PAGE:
Dextrorotatory substances - Also known as right substances, dextrorotatory substances are among the substances that contribute to rotation. The direction of polarization of light can be rotated by right-handed or dextrorotatory substances, which are optically active. This group of substances makes plane-polarized light rotate clockwise or in the right direction.

Laevororatory substances - The term "left-handed" describes substances that rotate the polarization plane of the light in a levorotatory way. Left-handed materials are those that rotate the plane of polarized light in a left-handed direction. Dextrorotatory substances are those which rotate plane-polarized light in an anticlockwise or left-hand direction.


The enantiomers have all the same other chemical properties. If dissolved in solution a pair of enantiomers rotates polarized light in either a positive or a negative way, thus they are referred to as optical isomers; hence, the dextro and laevo rotatory directions. The same enantiomers when present in equal proportions are referred to as racemic mixtures, which do not rotate polarized light because each enantiomer's optical activity cancels the others.

Properties of Enantiomers

  • It is generally accepted that enantiomers have identical properties, including melting point, boiling point, and infrared absorption spectra.
  • While both enantiomers will have the same melting point, it's important to realize that a mixture of the two enantiomers may have a different melting point.
  • Due to the difference in the stereochemistry of opposite enantiomers between R and S enantiomers, the intermolecular interactions between these enantiomers may be different from those between like enantiomers between two molecules of the same R or S stereochemistry.
  • Chiroptical techniques, of which optical rotation is the most common, are the only physical techniques capable of distinguishing enantiomers of compounds.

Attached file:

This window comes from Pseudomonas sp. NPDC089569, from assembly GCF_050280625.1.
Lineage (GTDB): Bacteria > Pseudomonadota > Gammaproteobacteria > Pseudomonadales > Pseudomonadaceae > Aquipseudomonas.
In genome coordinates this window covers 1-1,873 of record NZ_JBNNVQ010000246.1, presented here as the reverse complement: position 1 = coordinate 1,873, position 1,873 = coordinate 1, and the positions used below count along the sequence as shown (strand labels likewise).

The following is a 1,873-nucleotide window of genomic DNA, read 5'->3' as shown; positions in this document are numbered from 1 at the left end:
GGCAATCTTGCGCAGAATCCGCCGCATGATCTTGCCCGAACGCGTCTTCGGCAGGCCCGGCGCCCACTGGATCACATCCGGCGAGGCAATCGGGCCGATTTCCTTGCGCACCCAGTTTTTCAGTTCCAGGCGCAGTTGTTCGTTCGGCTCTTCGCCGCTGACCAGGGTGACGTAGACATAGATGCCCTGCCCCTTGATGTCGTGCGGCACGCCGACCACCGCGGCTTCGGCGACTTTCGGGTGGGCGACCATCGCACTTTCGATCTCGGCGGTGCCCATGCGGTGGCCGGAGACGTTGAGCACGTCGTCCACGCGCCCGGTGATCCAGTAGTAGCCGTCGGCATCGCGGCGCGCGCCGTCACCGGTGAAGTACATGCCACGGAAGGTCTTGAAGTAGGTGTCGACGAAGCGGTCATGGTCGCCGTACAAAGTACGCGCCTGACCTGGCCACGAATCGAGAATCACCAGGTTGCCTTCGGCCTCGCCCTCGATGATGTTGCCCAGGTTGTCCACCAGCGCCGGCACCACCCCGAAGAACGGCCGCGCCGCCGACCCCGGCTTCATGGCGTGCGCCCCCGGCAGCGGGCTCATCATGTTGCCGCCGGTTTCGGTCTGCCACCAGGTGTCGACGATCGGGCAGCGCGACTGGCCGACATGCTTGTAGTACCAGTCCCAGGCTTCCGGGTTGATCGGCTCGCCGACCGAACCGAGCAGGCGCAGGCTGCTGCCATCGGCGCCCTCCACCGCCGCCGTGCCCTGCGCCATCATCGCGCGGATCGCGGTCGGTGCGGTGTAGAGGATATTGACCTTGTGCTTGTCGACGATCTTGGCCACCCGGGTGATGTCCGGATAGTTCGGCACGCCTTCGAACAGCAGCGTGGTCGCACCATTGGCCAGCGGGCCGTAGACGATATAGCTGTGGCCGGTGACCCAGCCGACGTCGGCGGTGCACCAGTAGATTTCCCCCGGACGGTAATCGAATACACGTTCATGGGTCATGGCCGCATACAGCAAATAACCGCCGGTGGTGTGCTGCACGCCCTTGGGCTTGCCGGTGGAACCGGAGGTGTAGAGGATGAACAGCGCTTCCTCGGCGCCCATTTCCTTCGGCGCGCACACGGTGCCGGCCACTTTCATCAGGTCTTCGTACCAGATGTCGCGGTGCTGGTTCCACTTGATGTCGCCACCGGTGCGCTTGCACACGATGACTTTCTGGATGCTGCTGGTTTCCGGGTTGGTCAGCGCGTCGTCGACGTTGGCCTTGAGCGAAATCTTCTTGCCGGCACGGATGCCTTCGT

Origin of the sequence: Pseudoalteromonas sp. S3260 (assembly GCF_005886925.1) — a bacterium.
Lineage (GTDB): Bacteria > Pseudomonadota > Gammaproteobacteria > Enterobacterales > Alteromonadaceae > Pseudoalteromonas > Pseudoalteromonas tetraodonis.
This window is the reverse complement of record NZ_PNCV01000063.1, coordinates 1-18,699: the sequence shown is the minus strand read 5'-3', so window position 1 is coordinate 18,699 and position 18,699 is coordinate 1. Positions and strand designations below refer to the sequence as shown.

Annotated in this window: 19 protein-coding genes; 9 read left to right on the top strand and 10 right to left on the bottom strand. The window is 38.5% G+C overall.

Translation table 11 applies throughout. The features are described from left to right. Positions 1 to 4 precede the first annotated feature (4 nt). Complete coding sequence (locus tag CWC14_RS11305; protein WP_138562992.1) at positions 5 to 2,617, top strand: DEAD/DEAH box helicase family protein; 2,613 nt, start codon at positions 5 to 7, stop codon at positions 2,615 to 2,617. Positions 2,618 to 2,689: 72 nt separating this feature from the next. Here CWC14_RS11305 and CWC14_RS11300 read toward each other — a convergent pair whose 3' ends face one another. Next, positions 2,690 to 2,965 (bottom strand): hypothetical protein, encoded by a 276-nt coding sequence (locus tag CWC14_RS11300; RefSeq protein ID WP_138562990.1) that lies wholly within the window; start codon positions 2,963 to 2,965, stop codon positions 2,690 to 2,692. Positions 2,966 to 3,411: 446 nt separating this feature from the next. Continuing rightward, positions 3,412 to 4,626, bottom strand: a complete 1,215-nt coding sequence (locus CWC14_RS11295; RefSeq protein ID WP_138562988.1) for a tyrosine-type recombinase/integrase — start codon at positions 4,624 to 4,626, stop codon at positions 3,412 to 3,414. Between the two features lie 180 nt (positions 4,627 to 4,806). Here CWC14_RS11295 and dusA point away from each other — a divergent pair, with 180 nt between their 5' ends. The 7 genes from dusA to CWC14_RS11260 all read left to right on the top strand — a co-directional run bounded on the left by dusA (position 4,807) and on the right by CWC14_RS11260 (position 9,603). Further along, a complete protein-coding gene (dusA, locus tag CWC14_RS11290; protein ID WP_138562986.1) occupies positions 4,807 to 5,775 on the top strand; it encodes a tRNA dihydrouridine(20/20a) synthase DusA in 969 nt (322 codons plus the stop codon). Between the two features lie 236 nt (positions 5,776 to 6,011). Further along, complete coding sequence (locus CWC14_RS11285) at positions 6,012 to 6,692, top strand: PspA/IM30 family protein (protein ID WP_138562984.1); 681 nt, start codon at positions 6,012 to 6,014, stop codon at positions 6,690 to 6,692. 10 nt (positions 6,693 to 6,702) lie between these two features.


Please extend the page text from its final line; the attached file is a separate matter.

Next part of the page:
• Molecular chiroptical properties are determined by more than bond lengths and angles; they are affected by the sign and magnitude of torsional angles, with the difference between enantiomers determining the sign.


Molecularly identical compounds are called diastereomers, because they share the same formula and sequence of bonded elements but are not superimposable or mirror images.

Stereoisomers and enantiomers are both considered isomerism, and they always involve the comparison of at least two species. Stereoisomers are the same, but distinct. There are differences between diastereomers in terms of distances of certain characteristic atom pairs, that is, scalar terms.

Characteristics of Diastereomers

  • Among the physical differences between diastereomers are their melting points, boiling points, densities, solubilities, indexes of refraction, dielectric constants and specific rotations. Their rotational specificities are opposite, but they have virtually identical physical properties.
  • The optical activity of diastereomers other than geometric isomers may or may not be determined.
  • Their chemical properties converge but do not match. Provided that the reagent is not rapidly active, the rates of reactions between the two diastereomers.
  • Through methods such as fractional crystallization, fractional distillation, chromatography, etc., diastereomers are separated from one another due to differences in their physical properties. These techniques are not able to separate enantiomers.


Structures and objects around us are commonly symmetrical, such as houses, buildings, and even people's faces. It is symmetrical, which means that a straight line can be drawn dividing the smiley face in half. In that case, we have an internal mirror plane or plane of symmetry, which gives our smiley face its left and right side mirror images.

The left and right sides of some chemical compounds are symmetrical, just like this smiley face. Compounds such as these are called mesocompounds. The left and right sides of a meso compound are mirror images of one another, since they have an internal mirror plane.
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Ankur Choudhary is India's first professional pharmaceutical blogger, author and founder of Pharmaceutical Guidelines, a widely-read pharmaceutical blog since 2008. Sign-up for the free email updates for your daily dose of pharmaceutical tips.